Dizzy Gillespie was a great influence. And I think the way the music is going today—I hope, anyway—is a coming back to look at all of that, and include that as a very important part of what's being played. This "free music', or whatever, that people had been talking about for quite a while there. . . it really didn't present any happy moments to me. Because I don't believe music can be free unless it has something to be free from. As soon as everybody starts to do whatever they want to do by themselves, you get into a chaotic situation.And two elements that I hope to always keep in the music that play are melody—and the more beautiful the better—and very rhythmic things. I think those are two essential ingredients to music, whatever it is.

Not compromising.
For a long time I lived in the shell of the so–called jazz musician, who said: "To hell with the people. I'm the artist, I know what's right, and I'm going to play for myself. If they like it, fine; if they don't, too bad." Well, that's partially true, but you can still maintain your musical conviction and try to communicate with people. For me, lifting the people up, making them enjoy what we're doing is as important as it is for me to play the kind of music I want to play. Both are very possible. The days are rare that I can go home from a job and say: "I really knocked myself off my feet. I finally did it." If somebody's really honest with themselves, they maintain a certain high level and try to go above that. but it happens very rarely. So it’s as important to me to be getting over musically to the people. Not compromising the music, but there is a way, by just showing the people that you're sincere and honest with what you're doing, and by talking to them. Even telling them what you're going to play is a starting point.Music is meant to be a beautiful thing. If it doesn't have beauty some place in it, then it's not enjoyable to me; therefore I don't think it can be enjoyable to anybody we'd be playing it for.

As for the symphonic activities. . . when I was a student at the Eastman School of Music, I became exposed to a lot more musical forms, elements, opportunities, and I fell in love with strings and their uses. One of the records that did it for me was Billie Holiday with strings; I think the arranger's name was Ray Ellis. So I wanted to write some things for strings—and I did. The only way I could hear what I had written was to get musicians together; this led to my deciding to present a concert.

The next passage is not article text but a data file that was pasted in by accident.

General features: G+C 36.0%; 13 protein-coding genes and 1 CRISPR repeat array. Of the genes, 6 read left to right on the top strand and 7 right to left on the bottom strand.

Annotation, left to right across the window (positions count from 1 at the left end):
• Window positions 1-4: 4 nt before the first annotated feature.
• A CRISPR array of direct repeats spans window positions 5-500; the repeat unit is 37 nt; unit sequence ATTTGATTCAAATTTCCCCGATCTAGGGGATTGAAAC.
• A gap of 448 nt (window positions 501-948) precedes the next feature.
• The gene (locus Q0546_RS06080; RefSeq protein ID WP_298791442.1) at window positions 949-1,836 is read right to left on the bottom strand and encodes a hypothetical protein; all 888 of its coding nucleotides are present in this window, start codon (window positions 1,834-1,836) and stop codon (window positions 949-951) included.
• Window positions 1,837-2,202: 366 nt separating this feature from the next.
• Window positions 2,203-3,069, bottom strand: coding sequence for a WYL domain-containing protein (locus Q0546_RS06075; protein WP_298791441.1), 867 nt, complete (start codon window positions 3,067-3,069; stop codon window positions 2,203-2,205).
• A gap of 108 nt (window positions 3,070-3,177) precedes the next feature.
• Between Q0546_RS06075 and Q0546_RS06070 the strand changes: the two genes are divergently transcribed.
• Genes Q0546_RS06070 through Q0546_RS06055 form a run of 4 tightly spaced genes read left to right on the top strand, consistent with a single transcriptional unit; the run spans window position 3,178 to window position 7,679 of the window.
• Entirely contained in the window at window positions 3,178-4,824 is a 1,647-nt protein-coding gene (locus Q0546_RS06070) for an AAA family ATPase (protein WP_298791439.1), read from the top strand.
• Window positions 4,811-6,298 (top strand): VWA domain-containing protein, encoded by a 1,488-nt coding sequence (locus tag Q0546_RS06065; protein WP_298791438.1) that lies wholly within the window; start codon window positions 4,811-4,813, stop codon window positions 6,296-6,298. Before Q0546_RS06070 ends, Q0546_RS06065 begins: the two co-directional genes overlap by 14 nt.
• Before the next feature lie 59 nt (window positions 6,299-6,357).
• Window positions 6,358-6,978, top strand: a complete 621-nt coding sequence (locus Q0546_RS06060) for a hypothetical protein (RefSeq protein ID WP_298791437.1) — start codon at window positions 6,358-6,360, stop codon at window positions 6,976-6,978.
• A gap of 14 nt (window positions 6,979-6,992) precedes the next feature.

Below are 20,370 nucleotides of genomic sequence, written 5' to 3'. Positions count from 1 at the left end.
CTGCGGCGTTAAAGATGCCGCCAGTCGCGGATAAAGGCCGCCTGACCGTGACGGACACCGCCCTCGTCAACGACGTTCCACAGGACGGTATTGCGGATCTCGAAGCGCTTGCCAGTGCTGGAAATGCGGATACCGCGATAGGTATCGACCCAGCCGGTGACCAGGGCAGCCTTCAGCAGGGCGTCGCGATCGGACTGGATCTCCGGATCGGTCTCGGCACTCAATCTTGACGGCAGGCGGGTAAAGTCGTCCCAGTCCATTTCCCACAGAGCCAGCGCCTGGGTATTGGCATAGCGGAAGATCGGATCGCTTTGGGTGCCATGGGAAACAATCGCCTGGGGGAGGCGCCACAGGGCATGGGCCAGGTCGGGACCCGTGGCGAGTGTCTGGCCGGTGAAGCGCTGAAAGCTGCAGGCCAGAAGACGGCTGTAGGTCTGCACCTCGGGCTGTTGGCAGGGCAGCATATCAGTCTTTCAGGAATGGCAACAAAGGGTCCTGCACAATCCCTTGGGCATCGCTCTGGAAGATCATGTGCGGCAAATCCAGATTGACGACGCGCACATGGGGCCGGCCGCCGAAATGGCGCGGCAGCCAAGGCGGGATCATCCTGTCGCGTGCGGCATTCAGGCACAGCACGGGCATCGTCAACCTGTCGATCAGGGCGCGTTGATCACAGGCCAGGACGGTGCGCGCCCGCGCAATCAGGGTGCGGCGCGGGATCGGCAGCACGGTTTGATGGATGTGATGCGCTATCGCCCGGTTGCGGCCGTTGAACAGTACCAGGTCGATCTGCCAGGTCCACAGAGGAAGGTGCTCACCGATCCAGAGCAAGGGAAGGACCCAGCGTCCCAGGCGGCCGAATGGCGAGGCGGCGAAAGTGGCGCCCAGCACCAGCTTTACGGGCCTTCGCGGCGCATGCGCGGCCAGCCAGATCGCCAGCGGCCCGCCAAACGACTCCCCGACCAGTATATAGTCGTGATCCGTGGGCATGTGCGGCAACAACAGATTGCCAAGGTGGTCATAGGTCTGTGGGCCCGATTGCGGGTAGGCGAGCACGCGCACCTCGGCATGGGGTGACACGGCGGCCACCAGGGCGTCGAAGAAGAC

A free hand
The year before the first album I did a concert called "Kaleidoscope", which involved virtually a symphony orchestra and soloists. On that concert we had Louis Soloff, from Blood, Sweat And Tears, playing a piece that I had written for him. It was a musical success, and very rewarding for me from that point of view, but it was a financial disaster. To pay 60 musicians for rehearsal and performance is quite something, and I decided I wouldn't be able to handle that kind of situation financially again, unless somebody else was taking care of that end of it.

Anyway, it stimulated enough interest in Rochester that I received an invitation—from the Rochester Philharmonic to guest–conduct a concert. When I spoke to them, obviously I knew they didn't want me to conduct Brahms or Beethoven, and I had no eyes to do a watered–down background–music Boston Pops sort of thing; so I asked them to give me a free hand in writing the music for the concert, and augmenting the orchestra with certain key players. I even asked them to let me advise them as to where to look for an audience, because in addition to the symphonic audience I wanted to be sure that we brought our audience element into the concert hall.So when we did this concert, "Friends And Love" it was called, it was completely sold out. 3,500 people were there. It was being videotaped for national educational TV in the States, and we had a four–track tape recorder running as back–up audio for this. The concert was a huge success. I’ve never had a musical experience like that, where we had seven–and–a–half rehearsal hours to get all this music together, that was in a double album eventually.

The rehearsals were very scary; we never once played any of those pieces all the way through, because there just wasn't time. And yet that night it was like some magic hand took over; a spiritual thing was happening between the people and the orchestra. It wasn't like there was a folk singer here, a classical guitarist here and a jazz trumpet player there, and all these forms. Everybody kind of took their clothes off and made music together–it was really thrilling.When I heard the tapes afterwards, I knew that I would like to put out a recording of this.